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Secondary vs Primary source confusion...

  1. Jan 29, 2017 #1
    Hello, everyone!
    When thinking about an issue pertaining to a work of fiction, does the "primary vs secondary sources" rules matter when coming to a conclusion? Does this wildly held belief hold up in the world of fiction where things are up for interpretation?

    An example would be, at the end of a novel, the protagonist appears to clearly die, the other characters in the novel acknowledges the protagonist's death as well. However, in an interview, the author states the main character did not die, they were just in a coma. Or in an officially licensed source book, the staff reliably relays the author's intent and says, on the author's behalf, "that the protagonist is not dead and is in just a coma". I notice this is also the case in many video games, the layout of the story is presented from many different character's points of view; leading to it being absolutely impossible to rely on the source material itself, since some events actually contradict themselves. However, in the game's officially recognized source book, the layout of the plot is made clear so that you would know which character's story is actually canon.

    In cases like these, don't the officially recognized source books and Word of God trump the source material? Isn't that the intent of these materials being published?
  2. jcsd
  3. Jan 31, 2017 #2
    Which "god" are we talking about?
  4. Jan 31, 2017 #3


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    Depends on who you ask. There's just no single answer.
  5. Feb 1, 2017 #4
    I despise twists like that, it's such a punk way to do that. There should be some indication that things didn't go the way the characters saw it. The idea of someone being accidentally declared dead who was just in a coma is rediculous, especially in science fiction. Yeah, if the story of Jesu has any basis on reality, that's probably what happened, but those were primitive people. Even so, if the coma wasn't death, what the hell did they do with the corpse afterwards? Burying or cremations someone in a coma would certainly kill them unless they are super man. (Yes, super man "died" this way once.)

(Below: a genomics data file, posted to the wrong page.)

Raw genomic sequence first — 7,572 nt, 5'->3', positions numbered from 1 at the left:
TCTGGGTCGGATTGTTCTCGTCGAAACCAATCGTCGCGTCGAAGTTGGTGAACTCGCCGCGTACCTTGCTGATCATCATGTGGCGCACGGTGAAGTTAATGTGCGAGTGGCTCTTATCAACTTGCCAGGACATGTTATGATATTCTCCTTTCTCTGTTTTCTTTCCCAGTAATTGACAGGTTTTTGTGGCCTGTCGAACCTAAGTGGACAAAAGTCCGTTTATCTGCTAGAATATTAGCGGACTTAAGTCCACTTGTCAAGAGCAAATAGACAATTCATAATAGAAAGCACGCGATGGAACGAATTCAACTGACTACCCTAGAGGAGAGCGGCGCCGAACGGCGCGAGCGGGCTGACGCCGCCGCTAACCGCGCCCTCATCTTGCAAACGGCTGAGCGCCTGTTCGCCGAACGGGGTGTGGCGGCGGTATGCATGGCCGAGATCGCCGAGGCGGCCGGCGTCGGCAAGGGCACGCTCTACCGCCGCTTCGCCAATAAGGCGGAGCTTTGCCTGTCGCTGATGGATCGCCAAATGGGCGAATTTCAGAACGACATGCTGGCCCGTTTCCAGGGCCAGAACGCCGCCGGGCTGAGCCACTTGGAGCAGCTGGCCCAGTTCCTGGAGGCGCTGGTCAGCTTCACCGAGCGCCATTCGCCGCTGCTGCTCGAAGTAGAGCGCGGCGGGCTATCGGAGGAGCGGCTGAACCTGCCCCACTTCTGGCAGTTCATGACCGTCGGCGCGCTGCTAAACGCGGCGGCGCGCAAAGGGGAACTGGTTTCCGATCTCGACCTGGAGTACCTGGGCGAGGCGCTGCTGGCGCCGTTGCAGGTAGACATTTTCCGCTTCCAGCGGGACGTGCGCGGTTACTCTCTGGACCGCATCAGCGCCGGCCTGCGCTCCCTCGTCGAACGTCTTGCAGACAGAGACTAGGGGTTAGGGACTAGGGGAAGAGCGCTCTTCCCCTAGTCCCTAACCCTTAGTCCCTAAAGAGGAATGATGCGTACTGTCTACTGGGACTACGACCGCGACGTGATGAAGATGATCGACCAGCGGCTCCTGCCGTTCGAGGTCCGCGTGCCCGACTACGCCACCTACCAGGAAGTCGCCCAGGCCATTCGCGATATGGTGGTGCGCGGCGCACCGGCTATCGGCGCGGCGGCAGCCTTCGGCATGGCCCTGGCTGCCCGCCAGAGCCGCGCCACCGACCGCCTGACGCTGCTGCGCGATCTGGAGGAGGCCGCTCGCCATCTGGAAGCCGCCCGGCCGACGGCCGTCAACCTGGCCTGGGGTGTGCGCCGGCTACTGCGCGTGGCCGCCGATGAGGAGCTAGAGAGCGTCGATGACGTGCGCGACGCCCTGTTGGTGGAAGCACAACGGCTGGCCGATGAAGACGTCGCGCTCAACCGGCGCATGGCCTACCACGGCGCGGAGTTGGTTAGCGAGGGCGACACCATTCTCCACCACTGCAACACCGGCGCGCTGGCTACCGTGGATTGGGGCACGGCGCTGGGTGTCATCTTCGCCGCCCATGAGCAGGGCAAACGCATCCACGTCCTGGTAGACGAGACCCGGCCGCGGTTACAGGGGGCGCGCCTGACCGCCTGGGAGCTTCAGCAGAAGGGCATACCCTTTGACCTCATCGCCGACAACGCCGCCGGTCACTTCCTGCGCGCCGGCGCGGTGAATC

If that's to happen, there should be something that happens before the event to allude that things aren't what they seem. In Wrath of Khan, Spock did his Vulcan mind thing to McCoy right before his death scene without any explaination. It helped bridge the gap between Spock's death and his reappearance.
  6. Feb 1, 2017 #5


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    "Word of God" in this context means the words of the original author/creator, not any religious god.
  7. Mar 25, 2017 #6
    Thanks for the answer. This question was nagging us for a while. I'm glad to know that this is dependent on opinion and that makes sense, since it's fiction.
  8. Mar 25, 2017 #7

    Fervent Freyja

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    So, back when JK Rowling was releasing the first Harry Potter books, she was always adamant that the entire story appeared to her, just like magic, and that the entire world was real. She didn't claim to be the author, just the messenger. I believed her for the longest time! Oh, how I wished it were real! I didn't reckon that she could be lying about such a wonderful place really existing. At first, I considered her own testimony that it was real to be all the proof that I needed, I even printed the interview as a reference for it... I do remember even trying to track down evidence for the Potterverse existing online! I can't remember the moment I stopped believing though. I admittingly did the same thing with Tolkiens Middle-earth, which was a little harder to disprove...

    Stick with the authors word I guess. :smile:
  9. Mar 25, 2017 #8
    I think I had better go and lie down now.
  10. Nov 16, 2017 #9
    I randomly seen this question on Twitter and it does raise questions. Is there some sort of official etiquette on what to regard as fact in situations concerning fiction, like this? Do we really just disregard the person's thoughts who made the story or is closely involved with its creation? If WoG contradicts the tale, doesn't that retcon the ending, potentially leading to a sequel?
  11. Nov 16, 2017 #10


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    Nope. Fans have denounced the endings of plenty of shows, books, movies, etc, regardless of what the creators have said.

    That's entirely up to you.

    It certainly could, yes.
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